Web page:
“Explore” Adventures

There are two kinds of “Explore” adventures. In the first kind, the PCs are acting independently of any employer by simply heading off to an interesting site in search of fun and profit. In the second, the PCs are hired to explore a site: either to produce a of map part of it, or to find a safe route through to the other side. If your adventure has a Reward, it’s of the second kind.

Independent Exploration

This is probably the most basic type of Dungeon Fantasy adventure: the PCs hear of an interesting ruin, cavern, ancient temple, or similar, and decide to check it out. If you embark upon an “Explore” adventure of this kind, you have no Employer, and therefore get no Reward for your exploration – except the loot you plan to carry home from the dungeon, of course!

An expedition of this kind can only be counted as successful once it has explored a number of levels of the Dungeon equal to Peril/2, rounding up. For this purpose, a level counts as “explored” if the party has entered at least Perilx2 areas in it.

The party’s initial Goal is therefore likely to be the “Stairs Down.” Remember that taking the stairs down increase the Peril by one!

Sponsored Exploration

Exploring dungeons for fun is good, but it’s even better if you can find someone willing to pay you for it! Sometimes it’s possible to find a wealthy sponsor who is willing to fund an expedition for the purposes of filling in blank spaces on a map, finding a safe route, blazing a trail, or similar.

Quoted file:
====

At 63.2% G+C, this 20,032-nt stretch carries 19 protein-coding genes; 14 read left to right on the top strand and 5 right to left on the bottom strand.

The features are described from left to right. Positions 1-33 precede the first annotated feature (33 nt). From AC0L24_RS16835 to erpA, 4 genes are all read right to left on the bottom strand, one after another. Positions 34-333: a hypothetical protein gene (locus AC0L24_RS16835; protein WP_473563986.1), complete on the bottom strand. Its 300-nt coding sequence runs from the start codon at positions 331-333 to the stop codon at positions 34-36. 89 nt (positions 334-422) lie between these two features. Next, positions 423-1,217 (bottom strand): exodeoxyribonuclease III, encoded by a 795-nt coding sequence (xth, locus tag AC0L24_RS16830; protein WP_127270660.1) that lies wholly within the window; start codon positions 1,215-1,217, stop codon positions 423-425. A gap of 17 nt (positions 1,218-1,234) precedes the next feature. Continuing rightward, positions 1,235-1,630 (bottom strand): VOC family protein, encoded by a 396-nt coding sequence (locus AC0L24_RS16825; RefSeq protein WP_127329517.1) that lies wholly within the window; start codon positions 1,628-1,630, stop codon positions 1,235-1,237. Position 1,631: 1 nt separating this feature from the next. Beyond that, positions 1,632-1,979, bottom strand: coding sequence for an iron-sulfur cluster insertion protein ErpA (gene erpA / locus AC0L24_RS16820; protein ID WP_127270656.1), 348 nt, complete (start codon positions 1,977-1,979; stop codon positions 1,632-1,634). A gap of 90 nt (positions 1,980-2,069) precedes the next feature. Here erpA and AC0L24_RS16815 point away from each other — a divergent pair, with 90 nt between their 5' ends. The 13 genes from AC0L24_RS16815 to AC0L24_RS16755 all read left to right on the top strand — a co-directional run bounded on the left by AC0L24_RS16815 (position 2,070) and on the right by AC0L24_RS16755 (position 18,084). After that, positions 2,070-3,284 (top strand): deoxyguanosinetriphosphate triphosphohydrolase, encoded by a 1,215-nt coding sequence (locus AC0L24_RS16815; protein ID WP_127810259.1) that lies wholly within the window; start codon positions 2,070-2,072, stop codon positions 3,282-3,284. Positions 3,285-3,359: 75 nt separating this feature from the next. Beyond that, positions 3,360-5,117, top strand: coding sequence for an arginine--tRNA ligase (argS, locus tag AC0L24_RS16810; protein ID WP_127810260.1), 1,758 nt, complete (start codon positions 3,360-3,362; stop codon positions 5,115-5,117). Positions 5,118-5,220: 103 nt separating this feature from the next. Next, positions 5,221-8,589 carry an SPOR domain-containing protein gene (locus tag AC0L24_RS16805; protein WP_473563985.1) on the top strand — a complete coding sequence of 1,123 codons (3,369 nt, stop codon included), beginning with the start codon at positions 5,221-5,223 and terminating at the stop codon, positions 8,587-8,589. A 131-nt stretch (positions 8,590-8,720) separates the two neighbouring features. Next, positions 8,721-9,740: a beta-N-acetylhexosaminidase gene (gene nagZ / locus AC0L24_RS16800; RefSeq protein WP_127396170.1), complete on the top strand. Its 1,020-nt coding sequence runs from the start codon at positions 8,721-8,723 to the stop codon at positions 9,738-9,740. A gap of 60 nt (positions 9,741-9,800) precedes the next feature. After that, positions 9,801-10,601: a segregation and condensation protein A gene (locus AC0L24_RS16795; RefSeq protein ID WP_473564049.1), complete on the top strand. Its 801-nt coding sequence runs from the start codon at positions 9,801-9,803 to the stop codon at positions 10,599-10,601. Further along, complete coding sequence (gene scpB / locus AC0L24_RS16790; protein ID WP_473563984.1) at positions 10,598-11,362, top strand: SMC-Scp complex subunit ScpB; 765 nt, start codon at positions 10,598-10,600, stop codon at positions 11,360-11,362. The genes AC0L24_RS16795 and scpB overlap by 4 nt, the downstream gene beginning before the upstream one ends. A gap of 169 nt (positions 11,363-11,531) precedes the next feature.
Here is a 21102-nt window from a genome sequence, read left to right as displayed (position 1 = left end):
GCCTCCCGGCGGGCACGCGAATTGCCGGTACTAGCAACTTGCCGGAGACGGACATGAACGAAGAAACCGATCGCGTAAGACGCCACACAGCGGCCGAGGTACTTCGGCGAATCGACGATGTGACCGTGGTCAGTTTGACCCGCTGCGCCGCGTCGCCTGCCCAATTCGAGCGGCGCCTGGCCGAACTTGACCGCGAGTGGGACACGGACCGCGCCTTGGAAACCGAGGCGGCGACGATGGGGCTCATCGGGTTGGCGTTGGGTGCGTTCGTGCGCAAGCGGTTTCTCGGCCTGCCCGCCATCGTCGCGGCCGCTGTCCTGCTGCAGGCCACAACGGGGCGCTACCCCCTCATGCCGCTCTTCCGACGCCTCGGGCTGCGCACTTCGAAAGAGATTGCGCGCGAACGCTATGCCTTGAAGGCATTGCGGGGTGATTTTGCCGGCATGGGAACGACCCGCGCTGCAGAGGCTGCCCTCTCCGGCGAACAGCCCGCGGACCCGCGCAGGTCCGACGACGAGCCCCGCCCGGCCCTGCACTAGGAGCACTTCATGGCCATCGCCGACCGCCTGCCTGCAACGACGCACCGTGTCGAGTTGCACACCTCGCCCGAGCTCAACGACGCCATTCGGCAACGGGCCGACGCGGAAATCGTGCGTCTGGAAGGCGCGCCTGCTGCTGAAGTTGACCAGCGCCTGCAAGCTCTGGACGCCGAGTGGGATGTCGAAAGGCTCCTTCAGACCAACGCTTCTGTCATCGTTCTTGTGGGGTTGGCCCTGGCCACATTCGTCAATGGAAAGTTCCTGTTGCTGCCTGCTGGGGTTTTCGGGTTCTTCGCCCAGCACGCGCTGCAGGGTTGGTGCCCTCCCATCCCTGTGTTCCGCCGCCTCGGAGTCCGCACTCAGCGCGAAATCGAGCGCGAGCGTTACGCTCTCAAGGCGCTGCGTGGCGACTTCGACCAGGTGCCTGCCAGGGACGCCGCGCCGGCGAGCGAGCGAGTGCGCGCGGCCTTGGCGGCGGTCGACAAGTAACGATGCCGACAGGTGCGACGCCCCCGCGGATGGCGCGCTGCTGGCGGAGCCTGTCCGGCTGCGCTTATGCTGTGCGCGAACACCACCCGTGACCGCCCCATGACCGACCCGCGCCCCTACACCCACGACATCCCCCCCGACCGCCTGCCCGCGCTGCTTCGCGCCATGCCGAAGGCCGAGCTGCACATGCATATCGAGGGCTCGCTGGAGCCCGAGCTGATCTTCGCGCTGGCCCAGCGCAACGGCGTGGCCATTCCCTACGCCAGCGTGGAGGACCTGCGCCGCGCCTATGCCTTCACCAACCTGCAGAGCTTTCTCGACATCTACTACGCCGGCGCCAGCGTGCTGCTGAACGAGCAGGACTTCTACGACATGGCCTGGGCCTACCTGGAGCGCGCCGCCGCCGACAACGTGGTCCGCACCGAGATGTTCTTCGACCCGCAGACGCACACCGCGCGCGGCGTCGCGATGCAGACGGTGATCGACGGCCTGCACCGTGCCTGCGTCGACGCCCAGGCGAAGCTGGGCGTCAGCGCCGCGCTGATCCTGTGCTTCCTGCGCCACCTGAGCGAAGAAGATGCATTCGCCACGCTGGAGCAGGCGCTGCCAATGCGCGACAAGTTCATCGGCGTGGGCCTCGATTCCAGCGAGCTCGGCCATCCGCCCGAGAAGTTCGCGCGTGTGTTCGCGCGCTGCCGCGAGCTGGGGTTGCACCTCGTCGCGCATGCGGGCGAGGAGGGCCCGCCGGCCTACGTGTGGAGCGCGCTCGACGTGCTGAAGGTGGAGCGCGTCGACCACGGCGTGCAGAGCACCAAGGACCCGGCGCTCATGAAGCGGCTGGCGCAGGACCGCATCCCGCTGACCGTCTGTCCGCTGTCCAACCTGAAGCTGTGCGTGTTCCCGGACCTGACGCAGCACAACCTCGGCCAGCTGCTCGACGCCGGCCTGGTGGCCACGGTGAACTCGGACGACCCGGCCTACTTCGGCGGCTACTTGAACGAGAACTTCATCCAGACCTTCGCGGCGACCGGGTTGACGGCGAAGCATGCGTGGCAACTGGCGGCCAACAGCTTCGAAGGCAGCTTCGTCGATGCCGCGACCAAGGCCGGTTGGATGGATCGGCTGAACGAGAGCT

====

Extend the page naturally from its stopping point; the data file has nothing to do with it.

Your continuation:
If you can find such a sponsor, you get a Reward if the expedition achieves the sponsor’s aim. To determine that aim, roll on the table below.

Sponsored Exploration: Table of Sponsor Goals

Roll 1d.  (Need a die roller?)

1-3: To produce a good map of a significant portion of a dungeon. To do this, you will need to have someone serve as a full-time mapper, as per Dungeon Fantasy 2, p6; and you will also have to reach your Goal, which here signifies the point at which you can respectably say you’ve explored enough of the dungeon to make a passable map. The mapper will need to make a successful Cartography roll at a penalty equal to Peril. Success creates a map worthy of the Reward; critical success means you’ve got a great map: add an extra +2 to your roll on the “So How About That Reward?” Table. Failure spoils the map, which means forfeiting a Reward; critical failure produces a seriously misleading map that soon gets someone killed, the narrative effects of which are up to you.

4-6: To find a route through the dungeon to the other side. This involves reaching the Goal on a level of the dungeon deeper and more perilous than that by which you entered. A typical party will choose “The Stairs Down” as their goal on the first level of the dungeon, and then, once they’ve found and descended those stairs, change their goal to “The Route Through.”